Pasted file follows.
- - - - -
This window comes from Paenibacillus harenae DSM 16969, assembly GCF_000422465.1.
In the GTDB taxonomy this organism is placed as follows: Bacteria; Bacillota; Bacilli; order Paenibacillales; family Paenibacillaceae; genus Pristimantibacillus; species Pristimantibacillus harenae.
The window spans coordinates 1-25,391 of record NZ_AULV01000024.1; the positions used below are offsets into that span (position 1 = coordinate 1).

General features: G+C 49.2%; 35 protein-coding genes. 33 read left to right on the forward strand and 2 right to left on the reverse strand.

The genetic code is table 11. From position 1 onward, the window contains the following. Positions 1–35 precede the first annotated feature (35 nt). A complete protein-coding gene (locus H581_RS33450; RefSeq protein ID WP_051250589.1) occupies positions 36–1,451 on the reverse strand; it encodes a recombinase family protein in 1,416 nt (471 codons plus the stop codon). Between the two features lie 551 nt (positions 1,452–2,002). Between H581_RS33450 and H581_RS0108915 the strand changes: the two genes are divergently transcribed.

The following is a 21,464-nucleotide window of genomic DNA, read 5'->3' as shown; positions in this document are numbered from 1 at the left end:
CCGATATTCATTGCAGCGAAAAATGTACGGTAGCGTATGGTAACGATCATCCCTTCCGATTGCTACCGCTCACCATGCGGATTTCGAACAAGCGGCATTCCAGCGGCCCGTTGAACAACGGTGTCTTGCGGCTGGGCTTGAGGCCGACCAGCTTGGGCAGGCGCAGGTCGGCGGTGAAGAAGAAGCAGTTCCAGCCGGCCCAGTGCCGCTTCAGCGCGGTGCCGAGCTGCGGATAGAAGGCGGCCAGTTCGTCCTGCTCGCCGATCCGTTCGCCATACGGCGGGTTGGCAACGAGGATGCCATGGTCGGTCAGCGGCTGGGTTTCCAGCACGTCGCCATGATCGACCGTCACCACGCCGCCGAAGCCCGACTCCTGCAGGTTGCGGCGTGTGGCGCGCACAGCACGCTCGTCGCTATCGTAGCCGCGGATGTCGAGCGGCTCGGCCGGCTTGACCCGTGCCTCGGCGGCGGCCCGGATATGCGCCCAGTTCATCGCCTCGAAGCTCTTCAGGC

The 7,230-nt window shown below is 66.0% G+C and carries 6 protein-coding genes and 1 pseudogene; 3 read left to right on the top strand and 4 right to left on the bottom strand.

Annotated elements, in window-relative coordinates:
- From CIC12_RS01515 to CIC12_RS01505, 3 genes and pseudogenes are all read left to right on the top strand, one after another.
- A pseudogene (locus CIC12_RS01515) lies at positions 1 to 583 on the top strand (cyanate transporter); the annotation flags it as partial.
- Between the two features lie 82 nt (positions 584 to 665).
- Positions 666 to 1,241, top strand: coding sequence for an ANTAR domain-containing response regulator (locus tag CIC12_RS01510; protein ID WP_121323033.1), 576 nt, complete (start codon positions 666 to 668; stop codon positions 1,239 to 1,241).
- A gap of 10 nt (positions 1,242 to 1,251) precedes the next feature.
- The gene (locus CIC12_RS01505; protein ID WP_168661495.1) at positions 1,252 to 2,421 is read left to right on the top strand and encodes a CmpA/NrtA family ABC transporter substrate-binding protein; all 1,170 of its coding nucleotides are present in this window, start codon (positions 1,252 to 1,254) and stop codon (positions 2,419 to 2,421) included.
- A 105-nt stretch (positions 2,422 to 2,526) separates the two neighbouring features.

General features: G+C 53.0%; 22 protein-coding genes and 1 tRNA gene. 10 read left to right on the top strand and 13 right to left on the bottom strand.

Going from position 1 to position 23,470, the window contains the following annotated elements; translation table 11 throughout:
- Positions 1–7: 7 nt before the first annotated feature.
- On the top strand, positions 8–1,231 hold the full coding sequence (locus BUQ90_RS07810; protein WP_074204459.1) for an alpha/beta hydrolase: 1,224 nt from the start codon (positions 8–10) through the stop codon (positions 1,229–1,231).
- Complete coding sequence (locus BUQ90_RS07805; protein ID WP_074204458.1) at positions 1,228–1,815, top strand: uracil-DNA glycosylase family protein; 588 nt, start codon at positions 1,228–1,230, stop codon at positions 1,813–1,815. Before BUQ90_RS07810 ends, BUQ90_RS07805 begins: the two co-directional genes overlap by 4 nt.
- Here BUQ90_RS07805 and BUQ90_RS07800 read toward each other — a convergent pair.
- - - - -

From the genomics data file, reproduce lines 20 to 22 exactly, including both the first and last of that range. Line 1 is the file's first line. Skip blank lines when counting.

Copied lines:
- On the top strand, positions 8–1,231 hold the full coding sequence (locus BUQ90_RS07810; protein WP_074204459.1) for an alpha/beta hydrolase: 1,224 nt from the start codon (positions 8–10) through the stop codon (positions 1,229–1,231).
- Complete coding sequence (locus BUQ90_RS07805; protein ID WP_074204458.1) at positions 1,228–1,815, top strand: uracil-DNA glycosylase family protein; 588 nt, start codon at positions 1,228–1,230, stop codon at positions 1,813–1,815. Before BUQ90_RS07810 ends, BUQ90_RS07805 begins: the two co-directional genes overlap by 4 nt.
- Here BUQ90_RS07805 and BUQ90_RS07800 read toward each other — a convergent pair.